In the liner notes to this album, Jim Heath (better known as Reverend Horton Heat) says that he began jamming with Hammond organ man Tim Alexander and drummer Todd Soesbe because he was "looking for some new ways to improve my guitar playing." Anyone who has heard Heath tear up fretboards as the world's leading psychobilly guitarist might wonder just how much improvement the man really needed, but there's no arguing that Hi-Fi Stereo, credited to his new side combo Rev. Organdrum, gives Heath a chance to stretch out in some new and interesting directions. With Hi-Fi Stereo, Heath puts his hot-wired roots rock on the back burner in favor of some cooler retro sounds in a set that runs the gamut from vintage movie themes ("A Shot in the Dark," "Hang 'Em High," "James Bond Theme") and classic blues workouts ("Night Train," "I Got a Woman") to swinging jazz (Duke Ellington's "C Jam Blues," Roland Kirk's "Black and Crazy Blues"), and '60s soul ("Groovin'," "Time Is Tight"). Heath's guitar work is considerably more muted than usual in this context, but he still shows off plenty of very impressive picking as he digs deep into some moody and melodic tunes, and with Alexander on keys he's not the sole star of the show for a change, and the interplay between the two manages to sound playful and intuitive while they push one another in the right directions. Drummer Soesbe doesn't get as much time in the spotlight, but his accompaniment is solid and he pushes the music forward with grace and strength. The best Reverend Horton Heat records are generally the most frantic, and Rev. Organdrum represents a big step in the opposite direction, but Hi-Fi Stereo shows Jim Heath can dial down the volume and still come up with fun, compelling music, and with any luck, this happening trio will head back to the studio some time soon.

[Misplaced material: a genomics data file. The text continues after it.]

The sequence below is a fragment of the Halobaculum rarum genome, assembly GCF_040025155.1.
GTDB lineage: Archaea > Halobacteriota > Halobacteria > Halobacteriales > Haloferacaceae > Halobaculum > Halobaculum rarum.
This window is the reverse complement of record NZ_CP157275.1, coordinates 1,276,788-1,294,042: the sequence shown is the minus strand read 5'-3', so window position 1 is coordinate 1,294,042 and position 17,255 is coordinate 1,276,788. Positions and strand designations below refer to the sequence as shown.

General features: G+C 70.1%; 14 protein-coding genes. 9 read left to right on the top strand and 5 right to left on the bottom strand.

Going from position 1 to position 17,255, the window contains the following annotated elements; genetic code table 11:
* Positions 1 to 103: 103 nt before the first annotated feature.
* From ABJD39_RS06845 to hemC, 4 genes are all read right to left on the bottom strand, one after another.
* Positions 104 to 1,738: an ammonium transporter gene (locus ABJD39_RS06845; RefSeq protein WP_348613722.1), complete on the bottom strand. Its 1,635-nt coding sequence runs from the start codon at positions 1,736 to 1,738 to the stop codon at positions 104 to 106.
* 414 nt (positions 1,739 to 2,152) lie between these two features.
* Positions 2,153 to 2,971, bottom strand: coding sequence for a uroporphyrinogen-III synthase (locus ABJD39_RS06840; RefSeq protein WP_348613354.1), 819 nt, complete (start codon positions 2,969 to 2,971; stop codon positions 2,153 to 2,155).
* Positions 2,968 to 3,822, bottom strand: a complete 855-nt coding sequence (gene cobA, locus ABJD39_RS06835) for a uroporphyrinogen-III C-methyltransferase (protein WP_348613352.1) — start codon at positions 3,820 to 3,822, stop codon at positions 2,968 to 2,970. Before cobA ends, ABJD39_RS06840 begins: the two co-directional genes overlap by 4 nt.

Share this page
AllMusic Review by Mark Deming